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I'm an assistant professor of neuroscience at Washington State University in Vancouver, where I use tiny zebrafish (the size of an eyelash!) as a model system to study human hearing loss and how we can prevent it. I'm also a long-time Toastmaster and I teach communication workshops. This blog represents the merging of my two passions - science and communication, which has really become one central passion - the science of communication. There's a revolution in science right now...the idea that we scientists should sometimes leave the lab and talk about what we do, and why we do it, to real people. This blog looks at why we should do this, and how to actually talk about science with non-scientists (and with each other!). Portions of this blog are also featured on Qualia, the AAAS MemberCenter blog site.

Monday, January 24, 2011

Scientific Characters

In a previous post I introduced the idea of telling stories within a scientific talk - using techniques such as plot, character development, climax, and resolution to make science (and scientists!) come alive.

Today I want to highlight a recent example of a terrific scientist who also tells a great story.  A few months ago I attended a talk by Dr. Douglas Green from St. Jude Children’s Research Hospital.  Doug studies the intricacies of cell death signaling, which can be a bit of a dry subject even to the aficionado.  This was a lunchtime seminar full of cancer researchers, neuroscientists…in short, serious researchers prepared to dive in to the topic.  And then Doug told us a story, complete with characters, conflict, and (perhaps) resolution. 

This was no bedtime story, though. Embedded within the story was some serious science, as two groups of researchers presented different models for how specific cell death signaling molecules interact to promote cell death or survival.  Doug described the tension at meetings as each group presented evidence for their model and tried to discredit the other side.  After hearing about the conflict I was eager for a resolution-which group was right? He then led us through data from his lab that, depending on the circumstances, partially supported each model, and told of the triumph as each research group in the conflict gloated and sulked in turn.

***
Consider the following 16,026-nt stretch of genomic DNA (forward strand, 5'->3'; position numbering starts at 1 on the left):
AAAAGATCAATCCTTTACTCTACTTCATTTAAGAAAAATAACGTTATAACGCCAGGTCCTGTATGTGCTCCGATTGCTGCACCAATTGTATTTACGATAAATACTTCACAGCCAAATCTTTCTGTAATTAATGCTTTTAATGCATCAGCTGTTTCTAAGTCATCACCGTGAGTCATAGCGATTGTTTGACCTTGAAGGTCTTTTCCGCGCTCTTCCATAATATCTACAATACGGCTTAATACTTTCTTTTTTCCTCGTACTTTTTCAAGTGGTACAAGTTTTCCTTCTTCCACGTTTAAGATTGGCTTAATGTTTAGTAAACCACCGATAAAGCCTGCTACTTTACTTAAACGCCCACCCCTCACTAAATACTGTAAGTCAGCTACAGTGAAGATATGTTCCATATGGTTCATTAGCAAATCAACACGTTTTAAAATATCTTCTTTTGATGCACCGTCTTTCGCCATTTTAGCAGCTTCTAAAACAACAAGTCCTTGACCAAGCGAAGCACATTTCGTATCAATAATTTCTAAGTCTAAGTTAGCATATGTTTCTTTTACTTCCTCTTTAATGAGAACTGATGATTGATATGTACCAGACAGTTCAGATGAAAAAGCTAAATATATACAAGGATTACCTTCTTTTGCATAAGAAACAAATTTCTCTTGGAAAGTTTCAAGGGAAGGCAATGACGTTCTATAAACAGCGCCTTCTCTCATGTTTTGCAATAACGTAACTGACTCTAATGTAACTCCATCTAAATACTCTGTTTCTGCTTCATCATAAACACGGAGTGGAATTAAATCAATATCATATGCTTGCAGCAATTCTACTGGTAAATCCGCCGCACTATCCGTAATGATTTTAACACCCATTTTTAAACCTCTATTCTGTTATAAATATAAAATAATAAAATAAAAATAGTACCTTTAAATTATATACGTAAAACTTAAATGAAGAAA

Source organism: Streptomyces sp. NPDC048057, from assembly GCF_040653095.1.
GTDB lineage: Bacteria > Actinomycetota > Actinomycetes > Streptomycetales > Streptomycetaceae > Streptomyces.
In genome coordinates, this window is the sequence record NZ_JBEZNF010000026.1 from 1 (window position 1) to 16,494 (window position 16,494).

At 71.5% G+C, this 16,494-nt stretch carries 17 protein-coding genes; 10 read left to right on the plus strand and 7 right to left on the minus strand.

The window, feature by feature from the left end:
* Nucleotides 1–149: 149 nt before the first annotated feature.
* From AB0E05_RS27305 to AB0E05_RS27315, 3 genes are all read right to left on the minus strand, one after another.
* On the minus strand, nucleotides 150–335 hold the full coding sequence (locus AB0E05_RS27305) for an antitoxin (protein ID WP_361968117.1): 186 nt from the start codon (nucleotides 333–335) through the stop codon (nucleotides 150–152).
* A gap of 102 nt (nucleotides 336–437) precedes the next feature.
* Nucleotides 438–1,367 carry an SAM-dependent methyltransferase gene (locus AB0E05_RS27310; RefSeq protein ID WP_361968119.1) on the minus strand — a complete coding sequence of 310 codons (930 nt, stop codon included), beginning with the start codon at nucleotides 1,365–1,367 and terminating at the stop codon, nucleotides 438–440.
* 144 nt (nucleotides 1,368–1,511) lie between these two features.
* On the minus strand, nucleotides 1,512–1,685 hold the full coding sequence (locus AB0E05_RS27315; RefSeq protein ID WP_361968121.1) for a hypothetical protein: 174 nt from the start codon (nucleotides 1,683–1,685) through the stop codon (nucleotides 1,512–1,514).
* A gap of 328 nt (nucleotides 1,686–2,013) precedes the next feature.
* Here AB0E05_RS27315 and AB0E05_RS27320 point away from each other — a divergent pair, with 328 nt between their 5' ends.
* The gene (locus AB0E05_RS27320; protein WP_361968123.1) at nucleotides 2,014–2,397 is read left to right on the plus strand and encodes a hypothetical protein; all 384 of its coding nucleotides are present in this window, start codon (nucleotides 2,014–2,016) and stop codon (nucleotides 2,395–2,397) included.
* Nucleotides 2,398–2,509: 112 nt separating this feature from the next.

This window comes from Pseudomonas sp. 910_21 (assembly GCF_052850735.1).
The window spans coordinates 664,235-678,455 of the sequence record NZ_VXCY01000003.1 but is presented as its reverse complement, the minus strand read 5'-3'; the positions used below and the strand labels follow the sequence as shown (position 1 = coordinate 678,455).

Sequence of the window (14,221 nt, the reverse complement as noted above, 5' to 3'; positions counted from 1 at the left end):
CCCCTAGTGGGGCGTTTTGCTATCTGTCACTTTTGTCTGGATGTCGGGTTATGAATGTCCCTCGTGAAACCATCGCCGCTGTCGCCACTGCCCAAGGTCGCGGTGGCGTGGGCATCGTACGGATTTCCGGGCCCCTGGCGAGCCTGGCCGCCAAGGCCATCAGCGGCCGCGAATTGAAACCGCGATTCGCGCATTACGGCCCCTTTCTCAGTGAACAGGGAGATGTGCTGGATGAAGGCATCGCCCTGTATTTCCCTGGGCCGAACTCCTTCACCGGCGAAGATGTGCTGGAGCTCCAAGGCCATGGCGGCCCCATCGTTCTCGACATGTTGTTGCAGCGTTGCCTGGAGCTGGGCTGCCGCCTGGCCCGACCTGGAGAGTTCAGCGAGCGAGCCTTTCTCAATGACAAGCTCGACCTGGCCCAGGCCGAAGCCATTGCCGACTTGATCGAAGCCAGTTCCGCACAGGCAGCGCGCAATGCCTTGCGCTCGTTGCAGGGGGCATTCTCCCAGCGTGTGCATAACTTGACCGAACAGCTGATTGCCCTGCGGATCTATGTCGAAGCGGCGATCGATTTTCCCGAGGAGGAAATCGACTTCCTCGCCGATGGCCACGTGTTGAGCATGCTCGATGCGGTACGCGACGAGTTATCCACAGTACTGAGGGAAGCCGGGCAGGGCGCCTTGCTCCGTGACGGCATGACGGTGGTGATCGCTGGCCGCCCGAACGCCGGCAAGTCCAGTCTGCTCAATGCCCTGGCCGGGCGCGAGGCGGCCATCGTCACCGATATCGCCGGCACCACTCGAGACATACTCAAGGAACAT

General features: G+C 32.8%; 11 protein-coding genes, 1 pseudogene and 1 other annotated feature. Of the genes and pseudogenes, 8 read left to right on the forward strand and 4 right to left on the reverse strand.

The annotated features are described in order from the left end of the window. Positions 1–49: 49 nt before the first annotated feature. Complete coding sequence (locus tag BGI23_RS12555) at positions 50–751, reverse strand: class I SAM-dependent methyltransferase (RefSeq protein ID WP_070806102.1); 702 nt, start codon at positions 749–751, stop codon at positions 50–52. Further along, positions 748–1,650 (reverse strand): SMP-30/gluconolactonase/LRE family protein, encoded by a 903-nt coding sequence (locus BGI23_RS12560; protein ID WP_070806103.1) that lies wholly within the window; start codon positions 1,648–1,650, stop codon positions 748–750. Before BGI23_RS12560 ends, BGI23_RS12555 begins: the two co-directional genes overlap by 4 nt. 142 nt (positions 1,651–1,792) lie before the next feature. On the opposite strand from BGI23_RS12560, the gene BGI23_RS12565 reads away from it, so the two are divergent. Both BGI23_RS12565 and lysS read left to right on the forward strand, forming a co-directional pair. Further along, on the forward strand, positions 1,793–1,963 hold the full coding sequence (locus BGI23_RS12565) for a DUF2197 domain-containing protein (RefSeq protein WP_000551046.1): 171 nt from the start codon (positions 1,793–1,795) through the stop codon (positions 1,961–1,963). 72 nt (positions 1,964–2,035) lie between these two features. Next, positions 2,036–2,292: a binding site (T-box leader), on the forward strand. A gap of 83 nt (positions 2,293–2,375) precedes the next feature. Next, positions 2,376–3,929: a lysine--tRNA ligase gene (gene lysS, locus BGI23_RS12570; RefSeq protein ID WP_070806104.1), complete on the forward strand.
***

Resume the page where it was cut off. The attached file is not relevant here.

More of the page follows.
At the end of the hour I had a deeper understanding of cell death signaling without the usual post-talk sleepiness I often feel.  Instead, I was energized, having learned a lot and been entertained at the same time.  Even in a room full of scientists, it’s best to tell a story.  Have you heard great examples of scientists that use storytelling elements?  Share your story with us!

This blog post also appears on Qualia, part of AAAS MemberCentral.


  1. Alli,

    On a related note, thought you and your readers may find this webinar interesting: Storytelling: A Tool for Effective Communication.

  2. Thanks Todd! I missed the webinar today (that whole "work" thing, as usual), so I'll see if I can watch it post-hoc.